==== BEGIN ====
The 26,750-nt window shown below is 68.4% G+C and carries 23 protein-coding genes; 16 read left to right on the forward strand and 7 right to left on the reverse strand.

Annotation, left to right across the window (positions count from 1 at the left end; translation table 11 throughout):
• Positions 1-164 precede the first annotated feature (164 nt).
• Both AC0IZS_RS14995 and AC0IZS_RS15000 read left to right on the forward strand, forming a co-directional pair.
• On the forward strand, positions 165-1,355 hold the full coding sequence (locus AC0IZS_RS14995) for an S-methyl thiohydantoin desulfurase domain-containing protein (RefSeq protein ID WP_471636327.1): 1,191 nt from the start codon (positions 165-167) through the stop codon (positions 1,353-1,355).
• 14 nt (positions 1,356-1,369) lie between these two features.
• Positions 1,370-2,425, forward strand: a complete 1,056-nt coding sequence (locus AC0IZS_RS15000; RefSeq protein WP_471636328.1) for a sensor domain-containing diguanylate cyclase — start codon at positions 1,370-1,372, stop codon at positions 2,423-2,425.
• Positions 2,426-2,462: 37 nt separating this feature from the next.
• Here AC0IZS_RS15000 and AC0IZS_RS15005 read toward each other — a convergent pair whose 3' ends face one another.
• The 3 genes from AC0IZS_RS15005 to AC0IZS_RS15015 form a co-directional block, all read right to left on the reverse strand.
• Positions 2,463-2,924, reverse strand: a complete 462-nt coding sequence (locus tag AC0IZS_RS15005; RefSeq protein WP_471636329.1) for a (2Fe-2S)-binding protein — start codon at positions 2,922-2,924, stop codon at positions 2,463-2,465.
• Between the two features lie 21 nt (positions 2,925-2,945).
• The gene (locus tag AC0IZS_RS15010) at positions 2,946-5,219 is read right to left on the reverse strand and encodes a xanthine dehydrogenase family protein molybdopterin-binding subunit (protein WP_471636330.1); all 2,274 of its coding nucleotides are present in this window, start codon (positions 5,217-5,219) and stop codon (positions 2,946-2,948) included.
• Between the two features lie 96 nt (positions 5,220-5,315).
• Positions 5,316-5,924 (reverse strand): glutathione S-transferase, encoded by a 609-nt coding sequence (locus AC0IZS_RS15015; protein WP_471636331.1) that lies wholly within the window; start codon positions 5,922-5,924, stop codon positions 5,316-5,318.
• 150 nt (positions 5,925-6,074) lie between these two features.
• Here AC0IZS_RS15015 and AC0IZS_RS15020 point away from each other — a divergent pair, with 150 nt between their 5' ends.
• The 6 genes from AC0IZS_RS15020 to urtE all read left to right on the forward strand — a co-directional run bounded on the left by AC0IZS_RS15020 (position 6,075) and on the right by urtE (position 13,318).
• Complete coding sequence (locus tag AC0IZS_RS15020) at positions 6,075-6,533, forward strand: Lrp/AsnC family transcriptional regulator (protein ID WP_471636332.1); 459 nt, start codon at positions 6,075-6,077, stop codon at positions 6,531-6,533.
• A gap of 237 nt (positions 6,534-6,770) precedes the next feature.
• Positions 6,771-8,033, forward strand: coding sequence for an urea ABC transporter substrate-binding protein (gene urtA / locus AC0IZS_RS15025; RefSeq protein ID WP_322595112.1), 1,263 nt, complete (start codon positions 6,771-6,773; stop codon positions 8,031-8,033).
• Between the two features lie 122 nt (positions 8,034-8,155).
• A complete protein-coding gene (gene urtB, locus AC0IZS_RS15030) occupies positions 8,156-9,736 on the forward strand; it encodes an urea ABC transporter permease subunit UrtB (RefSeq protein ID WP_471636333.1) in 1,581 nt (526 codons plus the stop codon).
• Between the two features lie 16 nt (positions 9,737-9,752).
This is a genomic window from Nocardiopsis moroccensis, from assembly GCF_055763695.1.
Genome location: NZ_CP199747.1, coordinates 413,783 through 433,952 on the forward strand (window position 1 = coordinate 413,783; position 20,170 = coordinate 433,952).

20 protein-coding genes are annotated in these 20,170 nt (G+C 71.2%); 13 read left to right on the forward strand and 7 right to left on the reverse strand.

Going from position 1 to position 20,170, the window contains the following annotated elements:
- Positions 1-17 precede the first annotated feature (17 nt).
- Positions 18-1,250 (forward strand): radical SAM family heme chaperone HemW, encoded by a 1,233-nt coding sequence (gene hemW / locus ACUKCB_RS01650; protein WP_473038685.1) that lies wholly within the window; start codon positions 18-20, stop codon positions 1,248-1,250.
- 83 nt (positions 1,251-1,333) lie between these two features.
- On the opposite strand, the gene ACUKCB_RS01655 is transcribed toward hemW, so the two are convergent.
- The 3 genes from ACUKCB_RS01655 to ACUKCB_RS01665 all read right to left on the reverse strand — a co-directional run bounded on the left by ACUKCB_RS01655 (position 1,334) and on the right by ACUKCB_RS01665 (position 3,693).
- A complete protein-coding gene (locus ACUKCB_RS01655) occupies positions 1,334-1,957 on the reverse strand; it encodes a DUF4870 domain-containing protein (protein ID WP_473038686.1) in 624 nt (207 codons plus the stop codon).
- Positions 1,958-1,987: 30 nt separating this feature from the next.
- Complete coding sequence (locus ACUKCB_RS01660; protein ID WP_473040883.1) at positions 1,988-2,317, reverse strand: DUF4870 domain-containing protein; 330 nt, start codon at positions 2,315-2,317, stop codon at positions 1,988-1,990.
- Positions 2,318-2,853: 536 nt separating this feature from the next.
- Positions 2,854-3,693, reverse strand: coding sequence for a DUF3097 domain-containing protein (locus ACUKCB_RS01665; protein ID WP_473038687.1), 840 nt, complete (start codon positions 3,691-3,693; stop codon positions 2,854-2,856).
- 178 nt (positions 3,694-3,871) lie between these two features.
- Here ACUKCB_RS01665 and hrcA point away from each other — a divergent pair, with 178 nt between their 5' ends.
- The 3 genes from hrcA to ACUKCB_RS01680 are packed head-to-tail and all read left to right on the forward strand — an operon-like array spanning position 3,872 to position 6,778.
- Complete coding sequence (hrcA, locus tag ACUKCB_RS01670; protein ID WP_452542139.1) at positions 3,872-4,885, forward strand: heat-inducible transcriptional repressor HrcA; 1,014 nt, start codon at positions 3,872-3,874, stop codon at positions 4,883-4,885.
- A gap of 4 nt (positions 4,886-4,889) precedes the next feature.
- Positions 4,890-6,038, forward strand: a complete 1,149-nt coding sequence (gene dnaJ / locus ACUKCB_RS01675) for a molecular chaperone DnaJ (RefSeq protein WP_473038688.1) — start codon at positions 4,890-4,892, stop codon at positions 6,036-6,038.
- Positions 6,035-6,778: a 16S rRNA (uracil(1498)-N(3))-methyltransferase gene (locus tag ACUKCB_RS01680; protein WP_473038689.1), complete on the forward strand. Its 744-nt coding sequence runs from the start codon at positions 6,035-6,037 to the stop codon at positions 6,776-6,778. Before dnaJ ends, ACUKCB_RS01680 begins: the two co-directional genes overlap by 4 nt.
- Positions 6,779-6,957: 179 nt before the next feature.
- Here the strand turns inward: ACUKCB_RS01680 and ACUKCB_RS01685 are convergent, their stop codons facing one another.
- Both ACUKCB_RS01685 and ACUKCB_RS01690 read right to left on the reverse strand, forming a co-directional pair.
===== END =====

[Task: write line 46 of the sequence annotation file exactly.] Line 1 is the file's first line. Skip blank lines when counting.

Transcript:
- Positions 6,779-6,957: 179 nt before the next feature.